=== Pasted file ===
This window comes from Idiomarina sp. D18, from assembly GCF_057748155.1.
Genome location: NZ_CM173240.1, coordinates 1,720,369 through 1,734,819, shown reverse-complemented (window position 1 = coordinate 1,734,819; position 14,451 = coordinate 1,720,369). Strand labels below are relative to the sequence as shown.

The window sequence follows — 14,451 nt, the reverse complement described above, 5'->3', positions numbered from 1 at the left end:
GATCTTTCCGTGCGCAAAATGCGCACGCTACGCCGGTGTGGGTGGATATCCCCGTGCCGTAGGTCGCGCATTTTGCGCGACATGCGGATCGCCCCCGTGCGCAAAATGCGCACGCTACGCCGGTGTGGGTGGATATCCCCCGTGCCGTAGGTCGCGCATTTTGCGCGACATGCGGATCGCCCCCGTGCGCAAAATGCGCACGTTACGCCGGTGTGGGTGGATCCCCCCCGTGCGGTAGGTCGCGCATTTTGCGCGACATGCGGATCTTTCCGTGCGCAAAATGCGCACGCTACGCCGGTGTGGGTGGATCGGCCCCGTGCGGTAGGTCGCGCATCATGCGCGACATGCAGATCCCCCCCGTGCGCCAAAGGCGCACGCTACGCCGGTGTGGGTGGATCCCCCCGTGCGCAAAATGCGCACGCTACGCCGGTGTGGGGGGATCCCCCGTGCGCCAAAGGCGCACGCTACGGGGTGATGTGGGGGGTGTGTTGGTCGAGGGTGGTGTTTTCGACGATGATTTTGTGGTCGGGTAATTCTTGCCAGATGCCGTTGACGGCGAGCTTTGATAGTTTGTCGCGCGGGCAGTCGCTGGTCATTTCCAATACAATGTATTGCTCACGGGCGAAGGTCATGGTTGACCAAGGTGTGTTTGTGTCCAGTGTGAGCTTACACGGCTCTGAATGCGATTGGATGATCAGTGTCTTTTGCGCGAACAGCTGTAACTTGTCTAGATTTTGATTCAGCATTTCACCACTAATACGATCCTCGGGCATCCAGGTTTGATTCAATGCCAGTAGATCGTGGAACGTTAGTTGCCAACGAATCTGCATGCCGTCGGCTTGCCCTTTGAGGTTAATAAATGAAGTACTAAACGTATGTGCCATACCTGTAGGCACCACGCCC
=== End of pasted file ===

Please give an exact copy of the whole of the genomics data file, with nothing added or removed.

This window comes from Idiomarina sp. D18, from assembly GCF_057748155.1.
Genome location: NZ_CM173240.1, coordinates 1,720,369 through 1,734,819, shown reverse-complemented (window position 1 = coordinate 1,734,819; position 14,451 = coordinate 1,720,369). Strand labels below are relative to the sequence as shown.

The window sequence follows — 14,451 nt, the reverse complement described above, 5'->3', positions numbered from 1 at the left end:
GATCTTTCCGTGCGCAAAATGCGCACGCTACGCCGGTGTGGGTGGATATCCCCGTGCCGTAGGTCGCGCATTTTGCGCGACATGCGGATCGCCCCCGTGCGCAAAATGCGCACGCTACGCCGGTGTGGGTGGATATCCCCCGTGCCGTAGGTCGCGCATTTTGCGCGACATGCGGATCGCCCCCGTGCGCAAAATGCGCACGTTACGCCGGTGTGGGTGGATCCCCCCCGTGCGGTAGGTCGCGCATTTTGCGCGACATGCGGATCTTTCCGTGCGCAAAATGCGCACGCTACGCCGGTGTGGGTGGATCGGCCCCGTGCGGTAGGTCGCGCATCATGCGCGACATGCAGATCCCCCCCGTGCGCCAAAGGCGCACGCTACGCCGGTGTGGGTGGATCCCCCCGTGCGCAAAATGCGCACGCTACGCCGGTGTGGGGGGATCCCCCGTGCGCCAAAGGCGCACGCTACGGGGTGATGTGGGGGGTGTGTTGGTCGAGGGTGGTGTTTTCGACGATGATTTTGTGGTCGGGTAATTCTTGCCAGATGCCGTTGACGGCGAGCTTTGATAGTTTGTCGCGCGGGCAGTCGCTGGTCATTTCCAATACAATGTATTGCTCACGGGCGAAGGTCATGGTTGACCAAGGTGTGTTTGTGTCCAGTGTGAGCTTACACGGCTCTGAATGCGATTGGATGATCAGTGTCTTTTGCGCGAACAGCTGTAACTTGTCTAGATTTTGATTCAGCATTTCACCACTAATACGATCCTCGGGCATCCAGGTTTGATTCAATGCCAGTAGATCGTGGAACGTTAGTTGCCAACGAATCTGCATGCCGTCGGCTTGCCCTTTGAGGTTAATAAATGAAGTACTAAACGTATGTGCCATACCTGTAGGCACCACGCCC